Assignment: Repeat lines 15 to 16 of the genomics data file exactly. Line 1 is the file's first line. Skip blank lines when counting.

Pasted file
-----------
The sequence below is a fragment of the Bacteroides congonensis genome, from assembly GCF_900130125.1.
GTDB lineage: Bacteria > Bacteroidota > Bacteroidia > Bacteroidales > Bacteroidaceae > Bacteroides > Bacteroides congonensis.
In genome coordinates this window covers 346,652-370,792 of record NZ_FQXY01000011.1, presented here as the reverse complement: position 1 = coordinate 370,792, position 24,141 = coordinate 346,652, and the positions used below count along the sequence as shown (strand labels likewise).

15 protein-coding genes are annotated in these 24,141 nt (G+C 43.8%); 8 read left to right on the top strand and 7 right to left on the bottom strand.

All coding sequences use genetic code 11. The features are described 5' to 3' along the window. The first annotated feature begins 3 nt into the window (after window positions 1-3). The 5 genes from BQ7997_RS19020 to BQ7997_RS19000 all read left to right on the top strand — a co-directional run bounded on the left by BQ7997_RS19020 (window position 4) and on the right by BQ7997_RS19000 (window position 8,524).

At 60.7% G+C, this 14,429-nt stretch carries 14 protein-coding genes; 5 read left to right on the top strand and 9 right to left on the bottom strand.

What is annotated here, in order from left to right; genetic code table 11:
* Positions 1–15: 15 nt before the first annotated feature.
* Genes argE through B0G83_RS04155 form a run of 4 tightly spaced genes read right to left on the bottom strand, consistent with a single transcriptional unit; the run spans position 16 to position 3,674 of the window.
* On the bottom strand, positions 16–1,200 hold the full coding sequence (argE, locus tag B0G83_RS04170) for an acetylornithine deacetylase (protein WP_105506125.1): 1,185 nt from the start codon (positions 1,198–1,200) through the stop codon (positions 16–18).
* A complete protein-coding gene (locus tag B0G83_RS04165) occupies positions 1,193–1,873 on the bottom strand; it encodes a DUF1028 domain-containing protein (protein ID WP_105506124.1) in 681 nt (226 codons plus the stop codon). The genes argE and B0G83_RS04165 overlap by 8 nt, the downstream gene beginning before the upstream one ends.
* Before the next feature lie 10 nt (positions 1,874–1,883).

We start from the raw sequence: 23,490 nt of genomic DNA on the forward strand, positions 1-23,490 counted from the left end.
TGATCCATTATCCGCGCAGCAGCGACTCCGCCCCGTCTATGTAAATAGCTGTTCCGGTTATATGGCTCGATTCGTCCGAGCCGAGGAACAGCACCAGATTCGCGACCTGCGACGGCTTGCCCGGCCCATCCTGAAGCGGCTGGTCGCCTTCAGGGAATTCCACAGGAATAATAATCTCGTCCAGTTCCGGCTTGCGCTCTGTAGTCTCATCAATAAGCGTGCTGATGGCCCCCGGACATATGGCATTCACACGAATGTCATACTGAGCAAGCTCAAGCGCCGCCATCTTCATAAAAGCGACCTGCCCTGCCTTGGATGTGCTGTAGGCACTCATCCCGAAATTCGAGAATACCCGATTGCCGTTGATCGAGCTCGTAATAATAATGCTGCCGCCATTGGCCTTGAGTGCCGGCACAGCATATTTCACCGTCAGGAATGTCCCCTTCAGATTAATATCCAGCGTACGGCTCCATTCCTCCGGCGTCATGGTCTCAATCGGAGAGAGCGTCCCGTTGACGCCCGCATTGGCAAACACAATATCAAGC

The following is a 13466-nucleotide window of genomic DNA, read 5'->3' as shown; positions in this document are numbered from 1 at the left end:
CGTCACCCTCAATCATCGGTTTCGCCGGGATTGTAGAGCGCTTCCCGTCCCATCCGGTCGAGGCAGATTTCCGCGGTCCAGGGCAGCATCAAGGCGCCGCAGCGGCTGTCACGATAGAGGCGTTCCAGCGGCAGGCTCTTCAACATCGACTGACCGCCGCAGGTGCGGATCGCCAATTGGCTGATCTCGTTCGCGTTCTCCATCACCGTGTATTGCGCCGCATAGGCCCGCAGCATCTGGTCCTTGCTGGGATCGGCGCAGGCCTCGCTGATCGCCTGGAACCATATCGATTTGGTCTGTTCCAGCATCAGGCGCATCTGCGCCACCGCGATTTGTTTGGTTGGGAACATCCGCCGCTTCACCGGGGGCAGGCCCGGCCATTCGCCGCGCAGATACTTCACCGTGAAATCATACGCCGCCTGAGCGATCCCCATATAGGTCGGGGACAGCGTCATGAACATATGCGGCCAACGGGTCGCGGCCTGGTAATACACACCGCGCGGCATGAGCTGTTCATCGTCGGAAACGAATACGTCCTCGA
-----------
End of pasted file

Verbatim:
The following is a 13466-nucleotide window of genomic DNA, read 5'->3' as shown; positions in this document are numbered from 1 at the left end:
CGTCACCCTCAATCATCGGTTTCGCCGGGATTGTAGAGCGCTTCCCGTCCCATCCGGTCGAGGCAGATTTCCGCGGTCCAGGGCAGCATCAAGGCGCCGCAGCGGCTGTCACGATAGAGGCGTTCCAGCGGCAGGCTCTTCAACATCGACTGACCGCCGCAGGTGCGGATCGCCAATTGGCTGATCTCGTTCGCGTTCTCCATCACCGTGTATTGCGCCGCATAGGCCCGCAGCATCTGGTCCTTGCTGGGATCGGCGCAGGCCTCGCTGATCGCCTGGAACCATATCGATTTGGTCTGTTCCAGCATCAGGCGCATCTGCGCCACCGCGATTTGTTTGGTTGGGAACATCCGCCGCTTCACCGGGGGCAGGCCCGGCCATTCGCCGCGCAGATACTTCACCGTGAAATCATACGCCGCCTGAGCGATCCCCATATAGGTCGGGGACAGCGTCATGAACATATGCGGCCAACGGGTCGCGGCCTGGTAATACACACCGCGCGGCATGAGCTGTTCATCGTCGGAAACGAATACGTCCTCGA